Samara Brinkley dozed off just for a moment as she was watching cartoons on TV with her 4-year-old daughter.
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Then “I heard the boom, and I woke up and I [saw] my child laying on the floor, and I [saw] a pool of blood coming out in the back of her head,” said Brinkley, 26, of Jacksonville, Fla.
Dymounique Wilson, one of Brinkley’s two daughters, died last Wednesday when the family’s 27-inch television fell over on her.
Nearly 17,000 children were rushed to emergency rooms in 2007, the last year for which complete figures were available, after heavy or unstable furniture fell over on them, a new study reported this month. The study, published in the journal Clinical Pediatrics by researchers at Nationwide Children’s Hospital in Columbus, Ohio, found that the such injuries had risen 41 percent since 1990.
The increase correlated with the popularity of ever-bigger flat-panel televisions that Americans have brought into their homes in that time, along with the entertainment centers and narrow, less-stable stands to hold them. Injuries from televisions alone accounted for nearly half of all injuries related to falling furniture during the study period — 47 percent.
Three-quarters of the victims of falling furniture are younger than 6 years old, and children that age “simply don’t recognize the danger of climbing on furniture,” said Gary Smith, director of the Center for Injury Research and Policy at Nationwide Children’s Hospital.
That makes it imperative that parents take steps to secure flat-panel TVs, which have narrow centers of gravity, and other top-heavy pieces, said Yvonne Holguin-Duran, a child safety specialist with University Health System in San Antonio, Texas.
“If we just take one glance around our house, [parents can] see what safety dangers on their level these children can get into,” Holguin-Duran said.
Tougher voluntary rules have little impact
Like many other childhood bumps and bruises, most of the injuries related to falling furniture were minor. But 3 percent of the 264,200 children whose cases were reviewed from 1990 to 2007 were injured seriously enough to require hospital admission — most of them for head and neck injuries — and about 300 of them died.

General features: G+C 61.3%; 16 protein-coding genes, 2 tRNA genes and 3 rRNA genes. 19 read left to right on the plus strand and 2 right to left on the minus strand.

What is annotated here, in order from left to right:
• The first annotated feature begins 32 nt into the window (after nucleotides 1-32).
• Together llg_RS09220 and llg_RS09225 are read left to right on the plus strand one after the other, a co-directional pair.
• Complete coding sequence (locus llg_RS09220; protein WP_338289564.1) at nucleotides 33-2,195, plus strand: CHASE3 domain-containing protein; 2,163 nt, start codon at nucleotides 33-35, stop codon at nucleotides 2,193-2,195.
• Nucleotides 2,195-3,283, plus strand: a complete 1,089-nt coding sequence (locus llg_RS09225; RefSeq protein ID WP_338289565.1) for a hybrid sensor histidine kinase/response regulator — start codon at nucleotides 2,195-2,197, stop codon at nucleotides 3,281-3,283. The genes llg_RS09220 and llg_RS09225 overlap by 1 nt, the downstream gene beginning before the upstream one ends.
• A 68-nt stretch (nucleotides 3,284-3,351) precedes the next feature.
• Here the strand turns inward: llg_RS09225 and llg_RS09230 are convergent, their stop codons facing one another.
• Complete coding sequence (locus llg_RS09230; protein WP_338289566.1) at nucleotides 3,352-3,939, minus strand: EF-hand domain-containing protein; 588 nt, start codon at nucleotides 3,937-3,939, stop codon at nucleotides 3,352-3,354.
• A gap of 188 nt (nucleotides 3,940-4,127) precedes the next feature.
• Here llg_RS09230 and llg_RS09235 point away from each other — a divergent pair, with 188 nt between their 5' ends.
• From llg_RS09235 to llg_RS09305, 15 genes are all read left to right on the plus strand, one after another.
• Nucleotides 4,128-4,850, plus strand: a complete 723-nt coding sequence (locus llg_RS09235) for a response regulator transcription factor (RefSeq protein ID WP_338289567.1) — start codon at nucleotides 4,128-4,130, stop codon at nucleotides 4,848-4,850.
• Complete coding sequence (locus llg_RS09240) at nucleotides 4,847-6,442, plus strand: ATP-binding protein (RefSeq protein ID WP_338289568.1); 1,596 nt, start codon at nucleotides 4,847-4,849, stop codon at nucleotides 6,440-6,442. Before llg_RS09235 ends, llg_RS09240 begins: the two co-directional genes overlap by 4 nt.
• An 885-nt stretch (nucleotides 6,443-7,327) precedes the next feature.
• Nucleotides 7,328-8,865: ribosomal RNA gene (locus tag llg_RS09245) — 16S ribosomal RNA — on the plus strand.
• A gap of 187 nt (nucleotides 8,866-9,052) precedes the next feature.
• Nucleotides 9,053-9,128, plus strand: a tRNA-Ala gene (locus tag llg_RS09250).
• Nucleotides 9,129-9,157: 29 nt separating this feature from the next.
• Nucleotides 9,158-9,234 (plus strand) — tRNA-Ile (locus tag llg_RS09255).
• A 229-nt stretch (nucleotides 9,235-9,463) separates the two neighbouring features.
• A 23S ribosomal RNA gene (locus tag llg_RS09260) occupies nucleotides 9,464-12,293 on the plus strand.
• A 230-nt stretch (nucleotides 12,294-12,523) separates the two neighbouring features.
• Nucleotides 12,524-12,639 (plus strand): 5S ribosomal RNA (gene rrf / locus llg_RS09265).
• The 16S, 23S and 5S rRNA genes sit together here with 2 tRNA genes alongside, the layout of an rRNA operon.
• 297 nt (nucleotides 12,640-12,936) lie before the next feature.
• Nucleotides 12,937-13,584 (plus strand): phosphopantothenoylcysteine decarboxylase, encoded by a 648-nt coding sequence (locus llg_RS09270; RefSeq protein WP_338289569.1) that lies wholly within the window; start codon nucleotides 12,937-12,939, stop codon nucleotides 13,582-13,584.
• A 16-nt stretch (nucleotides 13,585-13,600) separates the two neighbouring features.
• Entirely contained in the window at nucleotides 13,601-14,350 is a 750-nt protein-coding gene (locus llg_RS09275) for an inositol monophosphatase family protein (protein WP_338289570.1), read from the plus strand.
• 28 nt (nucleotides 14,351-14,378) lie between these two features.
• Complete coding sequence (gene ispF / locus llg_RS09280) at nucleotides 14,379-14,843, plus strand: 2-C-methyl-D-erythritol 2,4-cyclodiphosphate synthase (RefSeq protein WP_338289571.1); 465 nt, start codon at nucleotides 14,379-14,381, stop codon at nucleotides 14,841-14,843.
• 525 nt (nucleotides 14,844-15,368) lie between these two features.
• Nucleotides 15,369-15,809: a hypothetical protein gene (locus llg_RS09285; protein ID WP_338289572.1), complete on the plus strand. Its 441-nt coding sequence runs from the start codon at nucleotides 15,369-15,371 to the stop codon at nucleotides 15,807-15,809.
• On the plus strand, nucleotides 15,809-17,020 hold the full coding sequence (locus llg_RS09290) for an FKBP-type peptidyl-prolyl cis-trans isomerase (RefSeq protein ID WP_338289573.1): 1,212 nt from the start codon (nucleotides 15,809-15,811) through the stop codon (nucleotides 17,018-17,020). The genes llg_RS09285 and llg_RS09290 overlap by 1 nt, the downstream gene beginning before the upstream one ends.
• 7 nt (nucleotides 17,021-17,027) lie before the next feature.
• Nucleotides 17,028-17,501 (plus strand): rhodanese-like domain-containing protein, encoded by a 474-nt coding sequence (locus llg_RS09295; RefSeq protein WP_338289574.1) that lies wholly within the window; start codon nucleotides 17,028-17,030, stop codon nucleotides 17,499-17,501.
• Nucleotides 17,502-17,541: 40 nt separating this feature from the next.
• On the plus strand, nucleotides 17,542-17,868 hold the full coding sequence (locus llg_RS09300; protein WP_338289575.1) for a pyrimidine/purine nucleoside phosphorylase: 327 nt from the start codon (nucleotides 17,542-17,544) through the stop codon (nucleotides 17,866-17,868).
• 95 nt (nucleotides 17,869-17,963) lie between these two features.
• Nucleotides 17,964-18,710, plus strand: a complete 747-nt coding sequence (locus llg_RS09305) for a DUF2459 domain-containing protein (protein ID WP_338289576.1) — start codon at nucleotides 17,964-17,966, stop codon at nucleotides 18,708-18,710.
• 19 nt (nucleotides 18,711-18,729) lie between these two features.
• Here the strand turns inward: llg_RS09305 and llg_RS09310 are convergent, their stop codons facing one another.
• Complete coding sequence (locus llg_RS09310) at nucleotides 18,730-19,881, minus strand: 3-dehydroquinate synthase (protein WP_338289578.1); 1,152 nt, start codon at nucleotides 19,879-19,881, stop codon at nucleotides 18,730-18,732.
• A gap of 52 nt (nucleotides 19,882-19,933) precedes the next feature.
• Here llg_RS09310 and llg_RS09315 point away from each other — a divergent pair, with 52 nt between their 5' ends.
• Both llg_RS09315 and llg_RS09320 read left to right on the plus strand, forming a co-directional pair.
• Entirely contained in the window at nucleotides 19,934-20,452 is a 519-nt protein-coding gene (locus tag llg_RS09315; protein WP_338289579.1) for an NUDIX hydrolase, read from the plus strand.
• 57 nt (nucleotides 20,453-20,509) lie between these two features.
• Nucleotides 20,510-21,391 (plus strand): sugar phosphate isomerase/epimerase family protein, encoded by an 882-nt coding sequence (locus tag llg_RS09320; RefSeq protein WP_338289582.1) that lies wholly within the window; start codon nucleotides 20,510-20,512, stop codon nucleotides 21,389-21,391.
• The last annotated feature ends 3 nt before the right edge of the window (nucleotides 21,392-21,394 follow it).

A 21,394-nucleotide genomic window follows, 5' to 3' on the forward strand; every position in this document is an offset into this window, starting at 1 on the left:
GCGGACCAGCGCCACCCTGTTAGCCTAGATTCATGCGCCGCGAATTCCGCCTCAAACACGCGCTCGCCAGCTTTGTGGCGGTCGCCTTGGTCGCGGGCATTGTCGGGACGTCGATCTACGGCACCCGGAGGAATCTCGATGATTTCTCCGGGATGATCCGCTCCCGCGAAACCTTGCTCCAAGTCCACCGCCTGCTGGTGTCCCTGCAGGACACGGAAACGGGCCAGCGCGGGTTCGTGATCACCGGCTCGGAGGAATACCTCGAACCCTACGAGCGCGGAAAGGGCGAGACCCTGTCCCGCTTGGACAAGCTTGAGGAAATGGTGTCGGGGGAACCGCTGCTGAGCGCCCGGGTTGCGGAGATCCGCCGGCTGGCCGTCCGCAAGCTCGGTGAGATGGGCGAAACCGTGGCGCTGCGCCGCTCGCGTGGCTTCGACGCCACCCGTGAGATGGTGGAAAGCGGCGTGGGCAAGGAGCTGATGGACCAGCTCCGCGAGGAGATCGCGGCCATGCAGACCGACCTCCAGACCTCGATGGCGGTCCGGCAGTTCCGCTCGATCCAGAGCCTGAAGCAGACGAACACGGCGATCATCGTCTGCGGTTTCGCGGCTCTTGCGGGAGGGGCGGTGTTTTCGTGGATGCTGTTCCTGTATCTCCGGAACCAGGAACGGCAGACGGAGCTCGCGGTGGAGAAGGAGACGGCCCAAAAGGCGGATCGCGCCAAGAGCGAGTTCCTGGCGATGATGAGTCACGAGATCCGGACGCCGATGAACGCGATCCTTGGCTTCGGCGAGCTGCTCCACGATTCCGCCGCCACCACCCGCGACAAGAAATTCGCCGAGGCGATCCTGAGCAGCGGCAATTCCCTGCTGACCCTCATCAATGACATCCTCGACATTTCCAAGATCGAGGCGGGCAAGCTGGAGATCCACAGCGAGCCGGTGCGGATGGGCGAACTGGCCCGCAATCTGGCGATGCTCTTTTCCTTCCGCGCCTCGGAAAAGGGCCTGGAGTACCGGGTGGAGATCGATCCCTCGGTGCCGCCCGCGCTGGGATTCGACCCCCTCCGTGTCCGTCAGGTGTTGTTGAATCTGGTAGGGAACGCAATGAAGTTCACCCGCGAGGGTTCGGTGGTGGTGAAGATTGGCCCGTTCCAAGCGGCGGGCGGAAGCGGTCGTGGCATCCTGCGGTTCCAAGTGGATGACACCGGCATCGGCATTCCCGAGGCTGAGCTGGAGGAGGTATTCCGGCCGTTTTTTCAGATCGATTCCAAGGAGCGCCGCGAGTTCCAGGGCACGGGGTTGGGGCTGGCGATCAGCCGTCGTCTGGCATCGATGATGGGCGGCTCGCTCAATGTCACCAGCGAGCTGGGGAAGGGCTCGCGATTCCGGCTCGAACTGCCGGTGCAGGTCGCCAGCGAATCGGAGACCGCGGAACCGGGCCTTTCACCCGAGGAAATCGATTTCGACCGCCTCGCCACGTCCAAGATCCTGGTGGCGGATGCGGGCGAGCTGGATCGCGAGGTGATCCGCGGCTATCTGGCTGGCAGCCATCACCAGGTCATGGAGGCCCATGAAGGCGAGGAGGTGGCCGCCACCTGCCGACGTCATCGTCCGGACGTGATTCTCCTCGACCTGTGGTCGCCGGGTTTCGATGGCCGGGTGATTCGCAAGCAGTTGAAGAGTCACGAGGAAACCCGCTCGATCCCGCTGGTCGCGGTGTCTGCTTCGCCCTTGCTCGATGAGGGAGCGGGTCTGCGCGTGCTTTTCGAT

The report “demonstrates the inadequacy of current prevention strategies and underscores the need for increased prevention efforts,” Smith said.
The number of accidents has risen even as regulators have paid more attention to the problem since 2004, after ASTM International (formerly the American Society for Testing and Materials) published revised voluntary manufacturing standards to reduce the likelihood that big furniture pieces could tip over.
There is only so far current technology can go to make a modern television stable, however, researchers at the University of Pennsylvania pointed out in a 2006 study of the hazards of modern TVs.
Americans have fallen in love with flat-panel displays, which often pack as much as a hundred pounds of circuitry and glass into a panel only a few inches thick. They are top-heavy and are expected to balance, more or less precariously, on lightweight stands or to hang from wall brackets that are often inexpertly installed by home do-it-yourselfers.
By contrast, older cathode ray tube sets were big and blocky. While they, too, were, relatively unstable, with most of their weight at the front, they did incorporate a broader base with a lower center of gravity, which allowed them to rest more stably on the floor or on a tabletop.
And homeowners eager to get to watching their new sets frequently ignore instructions for how to secure their consoles.
“In our study population, none of the televisions or the furniture that they were placed on was secured,” the Penn researchers said.
‘Keep an eye on your child’
In 2005, Congress took a stab at the problem. Rep. Allyson Schwartz, D-Pa., introduced legislation that would have required the U.S. Consumer Product Safety Commission to set more rigorous standards for furniture that “poses a substantial risk of tipping” or that includes a glass surface or pane.
That measure died in committee. It again died in committee after Schwartz tried a second time in late 2007.
Until laws are strengthened to mandate safety straps and anchor mechanisms, parents are largely on their own in making sure their homes are safe, Smith said. Fortunately, he said, “following a few simple prevention steps” dramatically reduces the likelihood of injury:
- Place television sets low to the ground and near the backs of their stands.
- Strap televisions and other large furniture to the wall with safety straps or L-brackets.
- Buy furniture with wide legs or with solid bases.
- Install drawer stops on chests of drawers and place heavy items close to the floor on shelves.
- Eliminate kids’ impulse to climb by remembering not to place items like toys or the remote control on top of furniture or the television.
- Always keep tabs on where your kids are and what they’re doing.
Samara Brinkley will always regret nodding off for that one moment. Police theorize that Dymounique was trying to retrieve her Dora the Explorer book from atop the TV when it tipped off its stand last week.
“I want every parent out there please be careful,” Brinkley said. “Keep an eye on your child, because you never know what might happen if you turn your back for a quick second.”
Tony Porter of Greensburg, Ind., didn’t even have that chance.
His 2-year-old daughter, Vanessa, was at day care when a television set that wasn’t bolted down fell on her last August, breaking her cheeks, nose, jaw, palate and eye sockets. Vanessa was hospitalized in intensive care and subsequently underwent several operations to repair her face.
“Nobody should have to go through this,” Tony Porter said. “No child of that age — of any age — should have to go through this.”
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